"That's probably the genesis of some of the mistrust," agreed Patrick Bohan, assistant professor with the Department of Environmental Health Science at East Central University in Oklahoma, "[the feeling that] 'nobody takes me seriously.

The rest of this article is only available to active members of Questia

Sign up now for a free, 1-day trial and receive full access to:

  • Questia's entire collection
  • Automatic bibliography creation
  • More helpful research tools like notes, citations, and highlights
  • Ad-free environment

Already a member? Log in now.

Notes for this article

Add a new note
If you are trying to select text to create highlights or citations, remember that you must now click or tap on the first word, and then click or tap on the last word.
One moment ...
Project items

Items saved from this article

This article has been saved
Highlights (0)
Some of your highlights are legacy items.

Highlights saved before July 30, 2012 will not be displayed on their respective source pages.

You can easily re-create the highlights by opening the book page or article, selecting the text, and clicking “Highlight.”

Citations (0)
Some of your citations are legacy items.

Any citation created before July 30, 2012 will labeled as a “Cited page.” New citations will be saved as cited passages, pages or articles.

We also added the ability to view new citations from your projects or the book or article where you created them.

Notes (0)
Bookmarks (0)

You have no saved items from this article

Project items include:
  • Saved book/article
  • Highlights
  • Quotes/citations
  • Notes
  • Bookmarks
Notes
Cite this article

Cited article

Style
Citations are available only to our active members.
Sign up now to cite pages or passages in MLA, APA and Chicago citation styles.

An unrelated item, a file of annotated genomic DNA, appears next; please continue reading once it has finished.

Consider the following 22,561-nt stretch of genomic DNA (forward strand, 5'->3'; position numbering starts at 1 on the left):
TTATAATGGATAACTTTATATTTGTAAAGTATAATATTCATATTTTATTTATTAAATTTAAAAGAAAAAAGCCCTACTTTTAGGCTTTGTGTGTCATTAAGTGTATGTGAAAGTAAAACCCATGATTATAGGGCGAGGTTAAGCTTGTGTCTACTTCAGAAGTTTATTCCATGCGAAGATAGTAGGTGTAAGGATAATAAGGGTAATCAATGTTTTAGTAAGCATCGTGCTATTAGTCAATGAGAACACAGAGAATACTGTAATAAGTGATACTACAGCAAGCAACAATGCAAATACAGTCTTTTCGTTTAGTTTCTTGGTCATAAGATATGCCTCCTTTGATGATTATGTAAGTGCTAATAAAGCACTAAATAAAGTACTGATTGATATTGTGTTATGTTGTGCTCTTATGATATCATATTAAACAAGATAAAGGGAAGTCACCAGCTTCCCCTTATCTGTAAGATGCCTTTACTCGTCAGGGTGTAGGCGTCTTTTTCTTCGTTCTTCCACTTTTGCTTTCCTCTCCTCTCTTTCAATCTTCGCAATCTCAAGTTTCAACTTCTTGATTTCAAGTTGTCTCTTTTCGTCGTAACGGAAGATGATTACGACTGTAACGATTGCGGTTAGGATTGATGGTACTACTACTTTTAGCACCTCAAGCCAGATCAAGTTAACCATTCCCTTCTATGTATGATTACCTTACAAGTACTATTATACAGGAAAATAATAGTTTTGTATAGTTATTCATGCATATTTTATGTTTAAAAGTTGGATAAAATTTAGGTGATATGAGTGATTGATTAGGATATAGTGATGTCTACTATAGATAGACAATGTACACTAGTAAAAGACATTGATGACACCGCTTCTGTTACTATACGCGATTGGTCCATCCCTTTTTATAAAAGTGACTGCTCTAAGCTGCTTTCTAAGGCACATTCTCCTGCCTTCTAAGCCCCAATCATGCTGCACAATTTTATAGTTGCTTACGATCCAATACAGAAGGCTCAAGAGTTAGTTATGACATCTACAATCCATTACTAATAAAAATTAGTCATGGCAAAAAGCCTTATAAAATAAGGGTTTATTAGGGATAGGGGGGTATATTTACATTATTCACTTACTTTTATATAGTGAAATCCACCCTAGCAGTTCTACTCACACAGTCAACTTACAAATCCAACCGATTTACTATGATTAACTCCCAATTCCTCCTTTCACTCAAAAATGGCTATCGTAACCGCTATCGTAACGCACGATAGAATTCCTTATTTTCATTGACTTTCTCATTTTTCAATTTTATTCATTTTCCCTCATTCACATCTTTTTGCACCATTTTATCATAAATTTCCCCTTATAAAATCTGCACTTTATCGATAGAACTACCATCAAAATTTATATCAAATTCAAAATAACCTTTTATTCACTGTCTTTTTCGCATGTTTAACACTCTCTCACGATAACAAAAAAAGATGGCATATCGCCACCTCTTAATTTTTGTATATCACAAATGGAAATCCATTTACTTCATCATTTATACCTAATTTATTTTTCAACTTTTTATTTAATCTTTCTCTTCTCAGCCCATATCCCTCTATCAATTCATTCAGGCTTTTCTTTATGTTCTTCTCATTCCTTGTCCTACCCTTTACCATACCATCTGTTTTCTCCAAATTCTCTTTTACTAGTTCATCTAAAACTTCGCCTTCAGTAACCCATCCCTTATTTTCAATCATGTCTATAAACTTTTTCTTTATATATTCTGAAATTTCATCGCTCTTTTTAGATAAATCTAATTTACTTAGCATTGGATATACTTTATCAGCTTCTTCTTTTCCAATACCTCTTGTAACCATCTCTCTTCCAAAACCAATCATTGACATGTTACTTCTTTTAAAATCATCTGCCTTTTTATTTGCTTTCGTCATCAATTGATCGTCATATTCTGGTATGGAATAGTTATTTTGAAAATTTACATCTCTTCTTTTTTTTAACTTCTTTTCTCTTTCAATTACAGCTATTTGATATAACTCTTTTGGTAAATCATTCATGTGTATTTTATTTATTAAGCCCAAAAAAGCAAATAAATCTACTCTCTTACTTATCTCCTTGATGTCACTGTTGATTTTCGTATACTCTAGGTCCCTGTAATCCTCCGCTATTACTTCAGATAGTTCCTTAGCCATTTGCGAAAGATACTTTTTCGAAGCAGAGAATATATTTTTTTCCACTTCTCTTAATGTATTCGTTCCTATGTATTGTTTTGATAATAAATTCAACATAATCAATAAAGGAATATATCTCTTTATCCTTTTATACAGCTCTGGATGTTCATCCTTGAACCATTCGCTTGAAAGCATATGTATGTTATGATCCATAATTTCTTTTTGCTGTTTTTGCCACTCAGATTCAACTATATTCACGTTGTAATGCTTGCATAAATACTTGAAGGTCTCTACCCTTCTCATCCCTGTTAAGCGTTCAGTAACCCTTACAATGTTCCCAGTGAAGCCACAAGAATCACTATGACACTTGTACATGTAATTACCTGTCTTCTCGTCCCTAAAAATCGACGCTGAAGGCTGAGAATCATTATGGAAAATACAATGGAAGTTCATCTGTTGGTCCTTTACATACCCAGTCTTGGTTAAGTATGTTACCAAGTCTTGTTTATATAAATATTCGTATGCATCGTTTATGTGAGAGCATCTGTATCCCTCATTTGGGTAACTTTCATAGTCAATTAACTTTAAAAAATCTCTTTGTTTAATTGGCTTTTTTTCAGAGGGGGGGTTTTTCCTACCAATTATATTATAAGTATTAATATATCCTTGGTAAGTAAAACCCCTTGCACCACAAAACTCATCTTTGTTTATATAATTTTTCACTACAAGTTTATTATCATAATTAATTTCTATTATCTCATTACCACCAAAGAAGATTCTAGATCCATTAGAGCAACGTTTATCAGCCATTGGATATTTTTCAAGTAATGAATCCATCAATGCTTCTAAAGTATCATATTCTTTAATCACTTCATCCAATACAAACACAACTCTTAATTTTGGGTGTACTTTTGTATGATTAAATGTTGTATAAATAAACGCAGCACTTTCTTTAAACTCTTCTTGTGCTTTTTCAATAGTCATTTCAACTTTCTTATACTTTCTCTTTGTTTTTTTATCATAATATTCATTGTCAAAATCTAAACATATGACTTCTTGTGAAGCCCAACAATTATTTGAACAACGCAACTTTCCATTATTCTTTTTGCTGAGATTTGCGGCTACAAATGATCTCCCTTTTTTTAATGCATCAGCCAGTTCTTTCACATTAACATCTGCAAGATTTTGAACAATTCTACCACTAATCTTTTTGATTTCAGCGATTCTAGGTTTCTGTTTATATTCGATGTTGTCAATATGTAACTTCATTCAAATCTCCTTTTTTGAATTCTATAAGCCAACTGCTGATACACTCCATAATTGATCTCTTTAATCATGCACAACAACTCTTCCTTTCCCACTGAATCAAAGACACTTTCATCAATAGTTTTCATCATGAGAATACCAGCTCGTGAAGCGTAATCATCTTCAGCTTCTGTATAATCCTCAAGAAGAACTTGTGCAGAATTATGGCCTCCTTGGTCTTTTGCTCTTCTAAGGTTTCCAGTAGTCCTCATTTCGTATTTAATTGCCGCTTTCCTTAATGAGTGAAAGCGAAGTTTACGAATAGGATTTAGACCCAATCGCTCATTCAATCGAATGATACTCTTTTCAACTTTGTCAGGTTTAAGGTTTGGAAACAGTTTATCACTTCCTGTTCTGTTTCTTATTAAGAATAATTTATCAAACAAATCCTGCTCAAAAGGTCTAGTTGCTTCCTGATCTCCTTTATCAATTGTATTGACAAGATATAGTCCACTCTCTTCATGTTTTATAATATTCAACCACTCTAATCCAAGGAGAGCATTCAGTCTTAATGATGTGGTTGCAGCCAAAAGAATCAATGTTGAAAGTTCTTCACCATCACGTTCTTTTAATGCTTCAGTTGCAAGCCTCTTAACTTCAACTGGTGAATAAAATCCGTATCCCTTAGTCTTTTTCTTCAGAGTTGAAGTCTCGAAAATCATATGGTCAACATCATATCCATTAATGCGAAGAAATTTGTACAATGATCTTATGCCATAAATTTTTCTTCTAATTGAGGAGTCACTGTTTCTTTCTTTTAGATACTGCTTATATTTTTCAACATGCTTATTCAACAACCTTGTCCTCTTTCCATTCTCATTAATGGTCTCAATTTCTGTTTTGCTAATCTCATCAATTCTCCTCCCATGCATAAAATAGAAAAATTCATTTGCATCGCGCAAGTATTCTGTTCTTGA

(Einhorn, 1992, p. 25)

(Einhorn 25)

1

1. Lois J. Einhorn, Abraham Lincoln, the Orator: Penetrating the Lincoln Legend (Westport, CT: Greenwood Press, 1992), 25, http://www.questia.com/read/27419298.

Cited article

Bridging the Great Divide: Environmental Health and the Environmental Movement
Settings

Settings

Typeface
Text size Smaller Larger
Search within

Search within this article

Look up

Look up a word

  • Dictionary
  • Thesaurus
Please submit a word or phrase above.
Print this page

Print this page

Why can't I print more than one page at a time?

Full screen

matching results for page

Cited passage

Style
Citations are available only to our active members.
Sign up now to cite pages or passages in MLA, APA and Chicago citation styles.

"Portraying himself as an honest, ordinary person helped Lincoln identify with his audiences." (Einhorn, 1992, p. 25).

"Portraying himself as an honest, ordinary person helped Lincoln identify with his audiences." (Einhorn 25)

"Portraying himself as an honest, ordinary person helped Lincoln identify with his audiences."1

1. Lois J. Einhorn, Abraham Lincoln, the Orator: Penetrating the Lincoln Legend (Westport, CT: Greenwood Press, 1992), 25, http://www.questia.com/read/27419298.

Cited passage

Welcome to the new Questia Reader

The Questia Reader has been updated to provide you with an even better online reading experience.  It is now 100% Responsive, which means you can read our books and articles on any sized device you wish.  All of your favorite tools like notes, highlights, and citations are still here, but the way you select text has been updated to be easier to use, especially on touchscreen devices.  Here's how:

1. Click or tap the first word you want to select.
2. Click or tap the last word you want to select.

OK, got it!

Thanks for trying Questia!

Please continue trying out our research tools, but please note, full functionality is available only to our active members.

Your work will be lost once you leave this Web page.

For full access in an ad-free environment, sign up now for a FREE, 1-day trial.

Already a member? Log in now.